About the Author

Devin Barrington Ward
Devin Barrington Ward
Devin Barrington-Ward is a 23 year black gay political strategist, communications specialist, and government affairs expert based in Washington, DC. Devin has a strong commitment to progressive politics and ensuring that the voices of the youth, people of color, and historically disenfranchised communities are heard in this country's political dialogue. In 2008, Devin served as the Campaign Manager to Georgia State Senator Ronald Ramsey (D-Decatur) and was instrumental in a decisive victory in the general election with nearly 84% of the vote. Since then Devin has had the pleasure of serving a multitude of elected officials and organizations in numerous capacities, including as Chief of Staff to Georgia State Representative Keisha Waites (D-Atlanta), the nation's second lesbian African American state legislator. Currently Devin serves as the Director of Communications to DC Councilmember Mary M. Cheh (D-Ward 3), along with participating in a national fellowship program with the AIDS Vaccine Advocacy Coalition -- focusing on working with state and local government officials around the country to roll out new biomedical prevention methods, such as PrEP (Pre-Exposure Prophylaxis) and Treatment as Prevention to help reduce the rate of infection in urban communities hit hard by the HIV/AIDS epidemic.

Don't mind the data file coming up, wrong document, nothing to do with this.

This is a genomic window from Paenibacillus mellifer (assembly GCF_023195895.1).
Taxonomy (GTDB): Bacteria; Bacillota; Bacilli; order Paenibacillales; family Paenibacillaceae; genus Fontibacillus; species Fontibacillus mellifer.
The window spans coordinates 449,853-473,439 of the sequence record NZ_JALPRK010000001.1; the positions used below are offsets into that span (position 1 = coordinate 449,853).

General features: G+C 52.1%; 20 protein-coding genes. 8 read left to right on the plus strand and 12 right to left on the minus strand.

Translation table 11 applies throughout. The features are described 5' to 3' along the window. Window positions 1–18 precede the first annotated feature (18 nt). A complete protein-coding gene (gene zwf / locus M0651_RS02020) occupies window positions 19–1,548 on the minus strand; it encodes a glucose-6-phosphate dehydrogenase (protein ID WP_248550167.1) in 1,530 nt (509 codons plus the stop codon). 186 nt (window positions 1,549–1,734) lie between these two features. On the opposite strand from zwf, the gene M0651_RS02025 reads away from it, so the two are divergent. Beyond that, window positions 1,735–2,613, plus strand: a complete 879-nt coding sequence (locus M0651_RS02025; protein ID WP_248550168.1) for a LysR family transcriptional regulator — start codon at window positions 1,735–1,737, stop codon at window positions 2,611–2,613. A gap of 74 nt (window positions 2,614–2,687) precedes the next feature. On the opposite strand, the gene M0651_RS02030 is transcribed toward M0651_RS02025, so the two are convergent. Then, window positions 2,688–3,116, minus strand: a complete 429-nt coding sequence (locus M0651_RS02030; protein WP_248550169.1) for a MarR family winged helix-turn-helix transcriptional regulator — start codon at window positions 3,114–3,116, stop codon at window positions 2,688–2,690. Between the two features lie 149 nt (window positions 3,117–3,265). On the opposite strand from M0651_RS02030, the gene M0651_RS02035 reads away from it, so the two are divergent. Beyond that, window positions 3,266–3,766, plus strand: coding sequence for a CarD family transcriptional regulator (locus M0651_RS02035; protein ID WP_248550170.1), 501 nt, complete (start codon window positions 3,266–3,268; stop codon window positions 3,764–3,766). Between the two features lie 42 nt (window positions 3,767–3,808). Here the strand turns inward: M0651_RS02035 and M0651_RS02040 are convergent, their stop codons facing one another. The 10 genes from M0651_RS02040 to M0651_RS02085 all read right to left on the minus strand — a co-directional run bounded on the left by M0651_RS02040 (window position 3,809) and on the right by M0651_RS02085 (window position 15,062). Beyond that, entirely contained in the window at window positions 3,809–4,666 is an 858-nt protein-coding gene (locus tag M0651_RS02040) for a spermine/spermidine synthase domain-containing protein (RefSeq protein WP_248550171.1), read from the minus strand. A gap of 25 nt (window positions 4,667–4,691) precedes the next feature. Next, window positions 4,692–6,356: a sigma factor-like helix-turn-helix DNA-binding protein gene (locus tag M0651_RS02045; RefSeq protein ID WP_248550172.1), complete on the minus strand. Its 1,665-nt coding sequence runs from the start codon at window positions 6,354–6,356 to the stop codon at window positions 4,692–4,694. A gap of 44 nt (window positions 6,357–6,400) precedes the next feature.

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One Comment


  1. As a person that has never really connected well with the African-American community I always feel like the outsider with it comes to this particular discussion. I’ve never been dismissed by traditional (white) organizations, in fact I’ve always been embraced with open arms, invited to the table and challenged to task. When it comes to the black organizations I am met with jealousy, disdain, judgement, drama, hypocrisy, promiscuity and more. I wish my experience were different but I don’t have a single experience that differs from my accounts. That’s one of the reasons I moved to Atlanta two years ago, I thought if I immersed myself in the culture and the people of this black gay mecca I would have new experiences that would change my outlook, sadly I was sorely disappointed.